A defining characteristic of the American hero, right up there with frontier spirit in the list of traits that make the type unique, is grit: a combination of stamina and boldness, usually portrayed in Westerns. But cowboys aren’t the only ones with grit. The inspiration for this collection of five stories is a blue-blooded easterner, the first to fly across the United States. Calbraith Perry Rodgers inherited his nerve from his grandfather and great-grandfathers, all celebrated U.S. Navy officers, along with a resolve that some might call stubbornness. The legacy sustained him on his famous flight—completed in 49 days, after 15 crashes, in a flimsy biplane 100 years ago this November.
The phrase “true grit,” in common usage in the 19th century American West, was appropriated by Charles Portis for the title of his 1968 novel. In the book, a wily desperado (played by Jeff Bridges in the 2010 film adaptation and by John Wayne in 1969) and the 14-year-old girl who hires him as a bounty hunter venture into hostile territory to hit back at an attacker. If that’s what it takes, the Doolittle Raiders, who flew the 1942 reprisal against Japan for its attack on Pearl Harbor, are prototypes of the truly gritty.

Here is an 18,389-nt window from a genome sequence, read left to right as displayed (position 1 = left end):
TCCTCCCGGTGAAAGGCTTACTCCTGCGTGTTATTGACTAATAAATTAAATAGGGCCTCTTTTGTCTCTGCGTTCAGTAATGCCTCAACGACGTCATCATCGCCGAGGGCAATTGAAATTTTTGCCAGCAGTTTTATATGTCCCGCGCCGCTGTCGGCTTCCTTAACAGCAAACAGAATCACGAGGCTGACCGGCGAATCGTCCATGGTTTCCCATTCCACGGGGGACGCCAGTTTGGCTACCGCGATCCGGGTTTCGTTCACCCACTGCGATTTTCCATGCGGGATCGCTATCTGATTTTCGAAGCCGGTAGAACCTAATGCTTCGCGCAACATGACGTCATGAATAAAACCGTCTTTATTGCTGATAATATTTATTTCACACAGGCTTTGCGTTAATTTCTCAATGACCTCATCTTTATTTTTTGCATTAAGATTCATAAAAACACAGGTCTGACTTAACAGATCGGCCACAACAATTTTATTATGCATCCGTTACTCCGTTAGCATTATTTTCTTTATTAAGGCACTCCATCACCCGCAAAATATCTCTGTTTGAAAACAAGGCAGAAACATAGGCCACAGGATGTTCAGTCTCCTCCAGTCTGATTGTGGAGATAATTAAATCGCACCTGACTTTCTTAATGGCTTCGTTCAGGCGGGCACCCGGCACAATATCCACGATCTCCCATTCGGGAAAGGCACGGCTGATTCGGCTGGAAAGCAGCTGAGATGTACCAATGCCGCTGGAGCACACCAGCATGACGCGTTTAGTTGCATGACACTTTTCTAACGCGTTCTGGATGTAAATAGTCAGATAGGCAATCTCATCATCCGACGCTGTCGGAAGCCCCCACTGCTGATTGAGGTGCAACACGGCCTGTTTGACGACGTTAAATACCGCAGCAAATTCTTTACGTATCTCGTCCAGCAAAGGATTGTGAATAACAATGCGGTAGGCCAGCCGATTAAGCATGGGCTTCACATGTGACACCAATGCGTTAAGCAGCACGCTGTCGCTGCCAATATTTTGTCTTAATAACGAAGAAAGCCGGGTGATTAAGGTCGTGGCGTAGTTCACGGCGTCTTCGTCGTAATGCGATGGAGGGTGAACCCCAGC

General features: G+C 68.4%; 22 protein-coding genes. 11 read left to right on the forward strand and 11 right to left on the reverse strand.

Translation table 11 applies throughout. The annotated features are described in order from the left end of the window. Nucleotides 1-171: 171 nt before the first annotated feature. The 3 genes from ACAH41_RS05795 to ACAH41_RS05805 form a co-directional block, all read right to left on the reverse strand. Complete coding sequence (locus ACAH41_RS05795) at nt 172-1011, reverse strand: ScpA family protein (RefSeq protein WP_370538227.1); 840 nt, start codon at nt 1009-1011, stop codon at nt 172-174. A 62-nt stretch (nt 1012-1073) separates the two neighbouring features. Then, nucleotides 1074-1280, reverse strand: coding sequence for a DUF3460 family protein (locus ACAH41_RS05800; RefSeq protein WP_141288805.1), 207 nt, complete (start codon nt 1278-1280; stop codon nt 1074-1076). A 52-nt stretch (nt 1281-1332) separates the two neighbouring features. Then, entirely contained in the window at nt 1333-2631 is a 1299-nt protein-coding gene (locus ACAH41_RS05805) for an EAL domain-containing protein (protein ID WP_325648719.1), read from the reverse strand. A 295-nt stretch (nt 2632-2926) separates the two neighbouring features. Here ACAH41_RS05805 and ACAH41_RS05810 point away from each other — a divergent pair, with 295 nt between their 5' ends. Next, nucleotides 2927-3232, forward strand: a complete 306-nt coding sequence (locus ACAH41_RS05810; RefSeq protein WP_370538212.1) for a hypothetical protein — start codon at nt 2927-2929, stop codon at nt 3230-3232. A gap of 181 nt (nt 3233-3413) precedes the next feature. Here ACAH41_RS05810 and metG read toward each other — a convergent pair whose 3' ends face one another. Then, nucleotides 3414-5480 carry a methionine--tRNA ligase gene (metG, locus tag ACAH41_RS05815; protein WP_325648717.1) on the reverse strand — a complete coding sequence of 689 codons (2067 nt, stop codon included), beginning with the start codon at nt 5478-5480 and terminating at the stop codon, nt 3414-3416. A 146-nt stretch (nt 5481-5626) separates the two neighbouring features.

True grit also demands the ability to remain steady in a crisis—as the five air traffic controllers do in this collection when they guide imperiled airplanes to safe landings. And it requires doggedness: If at first you fail at rescuing an air crew from a frozen wasteland, you try again…and again…and again. We wondered whether engineers could design grit into an airframe. Of the many types of aircraft that have performed heroically, which deserve to be singled out for endurance?
Finally, in bringing us his story of Cal Rodgers, author Howard Eisenberg showed his own brand of true grit. For the article, he interviewed Charles Wiggin, who as a teenager accompanied Rodgers on the 1911 adventure. Wiggin told his story to Eisenberg in 1961, the 50th anniversary of the flight. That same year President John Kennedy committed the country to another epic journey, from Earth to the moon and back. Surely the tale of Cal Rodgers’ triumph would have inspired the astronauts and engineers of the Apollo program, who were about to face their own long shots and setbacks, and a number of editors were interested in the Cal Rodgers story that year. Another author’s account beat Eisenberg’s “as told to” article into print. He sadly stuck it in a drawer—and held onto it for 50 years before submitting it to Air & Space. Now, on the 100th anniversary of the flight, here is the story of Cal Rodgers for a new generation of readers.